The next step is to create a VLSM table. The figure below shows you the table used in creating a VLSM network. The reason we use this table is so we don’t accidentally overlap networks.
You’ll find the sheet shown in the figure very valuable because it lists every block size you can use for a network address. Notice that the block sizes are listed starting from a block size of 4 all the way to a block size of 128. If you have two networks with block sizes of 128, you’ll quickly see that you can have only two networks.
With a block size of 64, you can have only four networks, and so on, all the way to having 64 networks if you use only block sizes of 4. Remember that this takes into account that you are using the command IP subnet-zero in your network design.
Now, just fill in the chart in the lower-left corner, and then add the subnets to the worksheet and you’re good to go.
So let’s take what we’ve learned so far about our block sizes and VLSM table and create a VLSM using a Class C network address 192.168.10.0 for the network in the figure 3.6. The fill out the VLSM table, as shown in figure 3.7.
In the figure 3.6, we have four WAN links and four LANs connected together. We need to create a VLSM network that will allow us to save address space. Looks like we have two block sizes of 32, a block size of 16, and a block size of 8, and our WANs each have a block size of 4. Take a look and see how it has been filled out our VLSM chart in figure 3.7.
We still have plenty of room for growth with this VLSM network design.
We never could accomplish that with one subnet mask using class ful routing. Let’s do another one. Figure 3.8 shows a network with 11 networks, two block sizes of 64, one of 32, five of 16, and three of 4.
First, create your VLSM table and use your block size chart to fill in the table with the subnets you need. figure 3.9 shows a possible solution.
Notice that we filled in this entire chart and only have room for one more block size of 4! Only with a VLSM network can you provide this type of address space savings.
Keep in mind that it doesn’t matter where you start your block sizes as long as you always count from zero. For example, if you had a block size of 16, you must start at 0 and count from there 0, 16, 32, 48, etc. you can’t start a block size of 16 from, say, 40 or anything other than increments of 16.
Here’s another example. If you had block sizes of 32, you must start at zero like this: 0, 32, 64, 96, etc. just remember that you don’t get to start wherever you want; you must always start counting from zero. In the example in figure 3.9, I started at 64 and 128, with my two block sizes of 64. I didn’t have much choice, because my options are 0, 64, 128, and 192. However, I added the block size of 32, 16, 8, and 4 whenever I wanted just as long as they were in the correct increments of that block size.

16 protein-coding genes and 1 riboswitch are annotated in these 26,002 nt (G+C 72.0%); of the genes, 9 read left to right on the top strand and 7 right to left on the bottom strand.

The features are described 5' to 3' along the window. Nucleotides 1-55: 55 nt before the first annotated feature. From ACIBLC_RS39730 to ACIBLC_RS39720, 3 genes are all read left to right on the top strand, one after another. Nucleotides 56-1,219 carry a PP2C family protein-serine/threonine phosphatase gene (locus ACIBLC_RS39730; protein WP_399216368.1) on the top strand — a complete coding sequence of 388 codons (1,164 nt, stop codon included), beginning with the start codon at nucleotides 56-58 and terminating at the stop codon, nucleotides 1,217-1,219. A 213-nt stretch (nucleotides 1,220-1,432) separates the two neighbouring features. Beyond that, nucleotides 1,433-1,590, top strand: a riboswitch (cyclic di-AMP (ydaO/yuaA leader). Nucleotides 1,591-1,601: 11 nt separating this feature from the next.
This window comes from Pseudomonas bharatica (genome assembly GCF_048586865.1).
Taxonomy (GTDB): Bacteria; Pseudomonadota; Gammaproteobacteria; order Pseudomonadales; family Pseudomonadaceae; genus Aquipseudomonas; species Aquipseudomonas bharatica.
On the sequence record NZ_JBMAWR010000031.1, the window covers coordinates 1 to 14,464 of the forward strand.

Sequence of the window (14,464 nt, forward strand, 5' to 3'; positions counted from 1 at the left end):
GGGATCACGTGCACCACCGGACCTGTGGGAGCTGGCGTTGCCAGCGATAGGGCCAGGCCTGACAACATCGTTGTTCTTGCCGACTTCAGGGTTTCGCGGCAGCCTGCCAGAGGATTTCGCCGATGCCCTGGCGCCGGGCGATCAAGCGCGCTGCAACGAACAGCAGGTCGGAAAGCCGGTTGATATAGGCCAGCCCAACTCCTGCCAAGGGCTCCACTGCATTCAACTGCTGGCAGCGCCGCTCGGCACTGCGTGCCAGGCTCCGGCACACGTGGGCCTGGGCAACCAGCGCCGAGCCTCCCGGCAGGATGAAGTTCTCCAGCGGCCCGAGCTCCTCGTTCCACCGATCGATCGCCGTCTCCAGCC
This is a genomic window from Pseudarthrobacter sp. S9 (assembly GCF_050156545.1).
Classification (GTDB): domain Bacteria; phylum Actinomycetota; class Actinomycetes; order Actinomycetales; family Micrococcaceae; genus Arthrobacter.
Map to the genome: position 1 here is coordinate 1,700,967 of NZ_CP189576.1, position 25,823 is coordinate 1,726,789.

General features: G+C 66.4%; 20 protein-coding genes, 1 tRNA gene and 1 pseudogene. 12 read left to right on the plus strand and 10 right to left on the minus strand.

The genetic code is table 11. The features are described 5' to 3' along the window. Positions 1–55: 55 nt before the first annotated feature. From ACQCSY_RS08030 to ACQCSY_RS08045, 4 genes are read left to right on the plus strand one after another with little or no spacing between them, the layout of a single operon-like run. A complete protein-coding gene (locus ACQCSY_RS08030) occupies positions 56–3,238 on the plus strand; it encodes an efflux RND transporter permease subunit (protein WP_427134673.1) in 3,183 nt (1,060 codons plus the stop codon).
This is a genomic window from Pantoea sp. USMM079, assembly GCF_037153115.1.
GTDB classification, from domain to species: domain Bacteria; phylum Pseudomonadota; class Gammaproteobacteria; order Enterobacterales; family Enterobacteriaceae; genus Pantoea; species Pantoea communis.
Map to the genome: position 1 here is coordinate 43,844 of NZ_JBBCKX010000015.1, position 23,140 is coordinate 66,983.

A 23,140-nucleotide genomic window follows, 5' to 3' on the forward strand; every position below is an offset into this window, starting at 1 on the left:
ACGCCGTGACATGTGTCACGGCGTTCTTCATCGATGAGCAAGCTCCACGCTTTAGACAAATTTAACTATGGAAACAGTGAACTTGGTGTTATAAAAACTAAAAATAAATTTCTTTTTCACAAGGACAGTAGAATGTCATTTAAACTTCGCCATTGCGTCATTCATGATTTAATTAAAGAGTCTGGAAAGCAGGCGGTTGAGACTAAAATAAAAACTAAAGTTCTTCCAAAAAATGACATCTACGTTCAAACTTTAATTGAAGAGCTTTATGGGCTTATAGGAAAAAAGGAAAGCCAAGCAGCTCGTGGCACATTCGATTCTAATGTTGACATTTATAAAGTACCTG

Okay you have three locations you need to address, and the IP network you have received is 192.168.55.0 to use as the addressing for the entire network. You’ll use ip subnet zero and RIPv2 as the routing protocol. Figure 3.10 shows the network diagram and the IP address of the Router A S0/0 interface.
from the list of IP addresses on the right of the figure, which IP address will be placed in each router’s FastEthernet 0/0 interface and serial 0/1 or Router B?
to answer this question, first look for clues in figure 3.10. The first clue is that interface S0/0 on Router A has IP address 192.168.55.2/30 assigned, which makes for an easy answer.
A /30, as you know that, is 255.255.255.252, which gives you a block size of 4. Your subnets are 0, 4, 8, etc. since the known host has an IP address of 2, the only other valid host in the zero subnet is 1, so the third answer is down is what you want for the s0/1 interface or Router B.
The next clues are listed number of hosts for each of the LANs. Router A needs 7 hosts, a block size of 16 (/28); Router B needs 90 hosts, a block size of 128 (/25); and Router C needs 23 hosts, a block size of 32 (/27).
Figure 3.11 shows the answers to this question.
Once you figured out the block size needed for each LAN, this was actually a pretty simple question all you need to do is look for the right clues and, of course, know your block sizes.
One last example of VLSM design before we move on to summarization. Figure 3.12 shows three routers, all running RIPv2. Which class C addressing scheme would you use to satisfy the needs of this network yet save as much address space as possible?